serious fire cracking didn't look bad once it was clean.
An aside from that, is you will save some money on all the wonderous bore cleaners
that show up each year

chino69
09-24-2010, 04:17 PM
I've seen borescopes in pawn shops; might be a good place to look. I can honestly say that investing in a borescope was one of my better investments. Not only do I stay on top of brand new match grade barrels biut am able to follow their condition through break-in, cleaning methods, copper and carbon build up. It also allows me to inspect a brand new match grade barrel before I bring it to my gunsmith for chambering. If there is anything wrong, it goes back to the distributor. It also comes in handy when looking at a used bore that only had 'a box of shells' shot through it, eliminating any BS.

Chino69

brian roberts
09-24-2010, 05:34 PM
the money, let ME :eek::eek: buy one, an' if its any good, I'll let'cha know. Now I don't even have to post it here, I'll CALL YA; so you can hear all the ooohs an' ahhhhhhhss kinda like bein' on one'a them sex calls, :eek:only, YOU'LL KNOW ITS REAL!!!! I'll say stuff like, "Ohhhhh, SKEEtey, this scope is SOMETHIN!!;):D yes, yes, ohhhh YES, YES,YES!! :eek: This barrel is CLEEEeeeaaaaNN." :)

Well, I'll probably have the restraint to be a bit more refined, :cool: but y'get th'drift, right??

greg
09-25-2010, 09:01 AM
How does all this translate into real world conditions though? Will a little copper hurt accuracy? Will a barrel absolutely shoot better perfectly clean? I know carbon can be a problem, but is a little normal? ? Lee

I think the question is more, "does it shoot worse dirty, how much worse and when does unacceptable benchrest accuracy trail off without cleaning?" Didn't j schmidt shoot his pending nbrsa world record without cleaning during the entire 100 yard agg? I believe so. But, that was a .30 cal rifle. --Greg

Pete Wass
09-25-2010, 10:17 AM
Looking thru a barrel towards the light is practically the same as looking at a parking lot. Its only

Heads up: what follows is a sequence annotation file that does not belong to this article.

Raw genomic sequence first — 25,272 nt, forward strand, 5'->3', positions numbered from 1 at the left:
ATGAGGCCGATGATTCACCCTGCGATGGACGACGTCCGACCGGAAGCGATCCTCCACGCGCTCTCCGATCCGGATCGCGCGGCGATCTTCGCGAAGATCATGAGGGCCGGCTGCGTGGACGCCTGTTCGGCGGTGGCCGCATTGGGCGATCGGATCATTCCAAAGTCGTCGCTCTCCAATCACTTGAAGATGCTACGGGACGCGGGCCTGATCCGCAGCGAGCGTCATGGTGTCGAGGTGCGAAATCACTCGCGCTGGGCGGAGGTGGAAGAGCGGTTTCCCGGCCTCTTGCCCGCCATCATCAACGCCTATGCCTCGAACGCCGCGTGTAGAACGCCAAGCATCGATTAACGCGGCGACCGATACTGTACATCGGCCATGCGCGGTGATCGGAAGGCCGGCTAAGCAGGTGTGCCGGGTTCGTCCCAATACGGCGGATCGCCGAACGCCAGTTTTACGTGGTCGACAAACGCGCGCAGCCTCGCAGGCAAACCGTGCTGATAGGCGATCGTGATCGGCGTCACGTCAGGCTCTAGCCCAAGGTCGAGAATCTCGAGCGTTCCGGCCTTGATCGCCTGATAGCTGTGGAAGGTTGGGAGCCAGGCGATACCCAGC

when you can look at it perpendicular to the surface. The parking lot will show cracks and all
the rest that looked great looking thru the end.
Skeetlee, When a barrel needs an hour of regular cleaning with poor results, followed by
J&B and Iosso with only minor improvements then took valve grinding compound to get to the
steel surface, I'd say its performance was compromised. What I didn't mention before, but will
now, is that I slugged this barrel before the scrubbing started. Very tight for 6-7 inches, then
the slug nearly fell thru but tightened some at the muzzle. I might add, that what looked like
serious fire cracking didn't look bad once it was clean.
An aside from that, is you will save some money on all the wonderous bore cleaners
that show up each year

The part about firecracking; This was a big surprise to me after getting a borescope. It will go away quite often with a dern good cleaning. Being able to see the condition of the throat and or if there is a throat is important I think. I have seen longitudinal cracks at the beginning of the throat in some barrels. I have also seen one that had it's entire throat as well as 3 or 4 inches ahead of the throat burned up.


Another issue I have seen is some barrels will have one groove that will stay black even after the others have cleaned up. I assume this to mean that groove is deeper than the others?

Pete Wass
09-25-2010, 10:38 AM
the carbon deposits I see in my barrels and have seen in the barrels of others usually occurs on the lands in the first 4 to 6 inches of the barrel from the breech end. In cleaning it I have found that is tends to be thicker nearer the throat. At least that will be the toughest part to get out. I would also add that I have yet to find a liquid solvent that will touch that burnrd on carbon. I have had to mechanically remove it via JB or Iosso. I haven't tried aything stronger or needed to.

Regarding Lapping: Someone above mentioned using lapping compound to clean a barrel. A friend told me he is able to restore the life of some barrels by lapping them. He sez they don't last as long as a new one but can be made to shoot well by lapping them. Makes one wonder if some of those 600 or 800 round rejects might find a new life, eh? Set them back a bit and lap them a bit and we're off to the races .

ChipEckardt
09-25-2010, 01:15 PM
So what is the best bore scope and model. Seems like Hawkeye is number one--but what model? I shoot 30 inch 6.5 x 284 and a .223, and a 7mm x08. Will one model work for all? thanks,